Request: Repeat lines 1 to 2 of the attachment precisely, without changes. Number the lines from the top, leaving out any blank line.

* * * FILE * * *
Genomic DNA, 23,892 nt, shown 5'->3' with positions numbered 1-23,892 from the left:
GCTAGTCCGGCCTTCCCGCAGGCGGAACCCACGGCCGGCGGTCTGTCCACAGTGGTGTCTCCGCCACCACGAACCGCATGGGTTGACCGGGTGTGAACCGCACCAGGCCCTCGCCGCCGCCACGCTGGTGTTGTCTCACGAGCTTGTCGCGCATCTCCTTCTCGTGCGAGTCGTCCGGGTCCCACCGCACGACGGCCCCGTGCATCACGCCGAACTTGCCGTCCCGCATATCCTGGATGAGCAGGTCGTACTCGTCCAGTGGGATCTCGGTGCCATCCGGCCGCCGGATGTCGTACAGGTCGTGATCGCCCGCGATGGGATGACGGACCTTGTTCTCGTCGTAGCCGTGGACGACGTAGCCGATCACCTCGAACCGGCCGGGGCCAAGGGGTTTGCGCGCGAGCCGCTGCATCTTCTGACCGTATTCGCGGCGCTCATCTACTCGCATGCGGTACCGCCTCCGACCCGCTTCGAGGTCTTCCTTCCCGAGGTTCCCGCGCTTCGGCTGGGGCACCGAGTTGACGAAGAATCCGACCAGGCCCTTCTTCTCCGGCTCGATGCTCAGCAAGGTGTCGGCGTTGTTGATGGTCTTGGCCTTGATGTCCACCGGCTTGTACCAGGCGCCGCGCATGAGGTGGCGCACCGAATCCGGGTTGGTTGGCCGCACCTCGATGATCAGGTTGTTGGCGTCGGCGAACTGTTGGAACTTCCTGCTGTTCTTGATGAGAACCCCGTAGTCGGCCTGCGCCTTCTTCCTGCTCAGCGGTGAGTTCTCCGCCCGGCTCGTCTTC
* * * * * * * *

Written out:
Genomic DNA, 23,892 nt, shown 5'->3' with positions numbered 1-23,892 from the left:
GCTAGTCCGGCCTTCCCGCAGGCGGAACCCACGGCCGGCGGTCTGTCCACAGTGGTGTCTCCGCCACCACGAACCGCATGGGTTGACCGGGTGTGAACCGCACCAGGCCCTCGCCGCCGCCACGCTGGTGTTGTCTCACGAGCTTGTCGCGCATCTCCTTCTCGTGCGAGTCGTCCGGGTCCCACCGCACGACGGCCCCGTGCATCACGCCGAACTTGCCGTCCCGCATATCCTGGATGAGCAGGTCGTACTCGTCCAGTGGGATCTCGGTGCCATCCGGCCGCCGGATGTCGTACAGGTCGTGATCGCCCGCGATGGGATGACGGACCTTGTTCTCGTCGTAGCCGTGGACGACGTAGCCGATCACCTCGAACCGGCCGGGGCCAAGGGGTTTGCGCGCGAGCCGCTGCATCTTCTGACCGTATTCGCGGCGCTCATCTACTCGCATGCGGTACCGCCTCCGACCCGCTTCGAGGTCTTCCTTCCCGAGGTTCCCGCGCTTCGGCTGGGGCACCGAGTTGACGAAGAATCCGACCAGGCCCTTCTTCTCCGGCTCGATGCTCAGCAAGGTGTCGGCGTTGTTGATGGTCTTGGCCTTGATGTCCACCGGCTTGTACCAGGCGCCGCGCATGAGGTGGCGCACCGAATCCGGGTTGGTTGGCCGCACCTCGATGATCAGGTTGTTGGCGTCGGCGAACTGTTGGAACTTCCTGCTGTTCTTGATGAGAACCCCGTAGTCGGCCTGCGCCTTCTTCCTGCTCAGCGGTGAGTTCTCCGCCCGGCTCGTCTTC